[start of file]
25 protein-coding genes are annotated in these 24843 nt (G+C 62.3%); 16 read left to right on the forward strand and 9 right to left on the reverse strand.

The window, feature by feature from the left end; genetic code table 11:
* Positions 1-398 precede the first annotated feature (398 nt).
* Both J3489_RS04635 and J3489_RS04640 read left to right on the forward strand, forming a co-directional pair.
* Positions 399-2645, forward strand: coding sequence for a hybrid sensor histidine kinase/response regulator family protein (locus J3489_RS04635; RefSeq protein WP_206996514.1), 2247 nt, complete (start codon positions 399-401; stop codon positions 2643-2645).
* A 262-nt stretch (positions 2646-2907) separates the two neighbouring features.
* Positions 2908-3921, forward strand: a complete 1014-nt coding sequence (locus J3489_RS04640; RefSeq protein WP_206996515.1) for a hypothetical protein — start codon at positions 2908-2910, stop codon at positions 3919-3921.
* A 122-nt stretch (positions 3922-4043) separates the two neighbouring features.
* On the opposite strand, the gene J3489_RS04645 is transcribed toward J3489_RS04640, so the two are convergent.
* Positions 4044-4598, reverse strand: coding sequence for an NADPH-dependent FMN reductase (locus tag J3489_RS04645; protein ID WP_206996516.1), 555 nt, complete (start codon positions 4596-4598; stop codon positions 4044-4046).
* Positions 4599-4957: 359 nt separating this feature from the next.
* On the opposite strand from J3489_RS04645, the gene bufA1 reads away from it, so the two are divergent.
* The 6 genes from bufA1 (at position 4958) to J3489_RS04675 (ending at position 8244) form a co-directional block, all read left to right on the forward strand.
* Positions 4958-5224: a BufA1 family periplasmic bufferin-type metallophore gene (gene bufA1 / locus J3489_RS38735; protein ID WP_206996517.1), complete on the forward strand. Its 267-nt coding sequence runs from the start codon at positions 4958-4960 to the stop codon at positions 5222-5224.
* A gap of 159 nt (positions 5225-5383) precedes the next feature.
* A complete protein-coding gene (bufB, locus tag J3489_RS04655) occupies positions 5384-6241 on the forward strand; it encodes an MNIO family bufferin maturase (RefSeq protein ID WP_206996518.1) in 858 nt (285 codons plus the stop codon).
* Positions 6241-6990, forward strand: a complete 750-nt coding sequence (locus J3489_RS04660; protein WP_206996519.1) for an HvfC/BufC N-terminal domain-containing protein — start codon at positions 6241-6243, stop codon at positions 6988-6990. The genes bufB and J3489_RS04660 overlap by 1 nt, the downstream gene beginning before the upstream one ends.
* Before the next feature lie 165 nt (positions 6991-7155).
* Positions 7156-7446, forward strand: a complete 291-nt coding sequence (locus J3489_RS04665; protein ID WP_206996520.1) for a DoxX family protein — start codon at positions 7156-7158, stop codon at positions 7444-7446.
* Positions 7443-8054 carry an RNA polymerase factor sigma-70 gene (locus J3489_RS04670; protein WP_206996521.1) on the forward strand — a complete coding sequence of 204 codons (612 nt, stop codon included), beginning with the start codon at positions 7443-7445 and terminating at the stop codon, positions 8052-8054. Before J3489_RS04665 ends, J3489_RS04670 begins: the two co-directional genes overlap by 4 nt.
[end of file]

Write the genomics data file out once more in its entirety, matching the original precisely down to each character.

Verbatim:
25 protein-coding genes are annotated in these 24843 nt (G+C 62.3%); 16 read left to right on the forward strand and 9 right to left on the reverse strand.

The window, feature by feature from the left end; genetic code table 11:
* Positions 1-398 precede the first annotated feature (398 nt).
* Both J3489_RS04635 and J3489_RS04640 read left to right on the forward strand, forming a co-directional pair.
* Positions 399-2645, forward strand: coding sequence for a hybrid sensor histidine kinase/response regulator family protein (locus J3489_RS04635; RefSeq protein WP_206996514.1), 2247 nt, complete (start codon positions 399-401; stop codon positions 2643-2645).
* A 262-nt stretch (positions 2646-2907) separates the two neighbouring features.
* Positions 2908-3921, forward strand: a complete 1014-nt coding sequence (locus J3489_RS04640; RefSeq protein WP_206996515.1) for a hypothetical protein — start codon at positions 2908-2910, stop codon at positions 3919-3921.
* A 122-nt stretch (positions 3922-4043) separates the two neighbouring features.
* On the opposite strand, the gene J3489_RS04645 is transcribed toward J3489_RS04640, so the two are convergent.
* Positions 4044-4598, reverse strand: coding sequence for an NADPH-dependent FMN reductase (locus tag J3489_RS04645; protein ID WP_206996516.1), 555 nt, complete (start codon positions 4596-4598; stop codon positions 4044-4046).
* Positions 4599-4957: 359 nt separating this feature from the next.
* On the opposite strand from J3489_RS04645, the gene bufA1 reads away from it, so the two are divergent.
* The 6 genes from bufA1 (at position 4958) to J3489_RS04675 (ending at position 8244) form a co-directional block, all read left to right on the forward strand.
* Positions 4958-5224: a BufA1 family periplasmic bufferin-type metallophore gene (gene bufA1 / locus J3489_RS38735; protein ID WP_206996517.1), complete on the forward strand. Its 267-nt coding sequence runs from the start codon at positions 4958-4960 to the stop codon at positions 5222-5224.
* A gap of 159 nt (positions 5225-5383) precedes the next feature.
* A complete protein-coding gene (bufB, locus tag J3489_RS04655) occupies positions 5384-6241 on the forward strand; it encodes an MNIO family bufferin maturase (RefSeq protein ID WP_206996518.1) in 858 nt (285 codons plus the stop codon).
* Positions 6241-6990, forward strand: a complete 750-nt coding sequence (locus J3489_RS04660; protein WP_206996519.1) for an HvfC/BufC N-terminal domain-containing protein — start codon at positions 6241-6243, stop codon at positions 6988-6990. The genes bufB and J3489_RS04660 overlap by 1 nt, the downstream gene beginning before the upstream one ends.
* Before the next feature lie 165 nt (positions 6991-7155).
* Positions 7156-7446, forward strand: a complete 291-nt coding sequence (locus J3489_RS04665; protein ID WP_206996520.1) for a DoxX family protein — start codon at positions 7156-7158, stop codon at positions 7444-7446.
* Positions 7443-8054 carry an RNA polymerase factor sigma-70 gene (locus J3489_RS04670; protein WP_206996521.1) on the forward strand — a complete coding sequence of 204 codons (612 nt, stop codon included), beginning with the start codon at positions 7443-7445 and terminating at the stop codon, positions 8052-8054. Before J3489_RS04665 ends, J3489_RS04670 begins: the two co-directional genes overlap by 4 nt.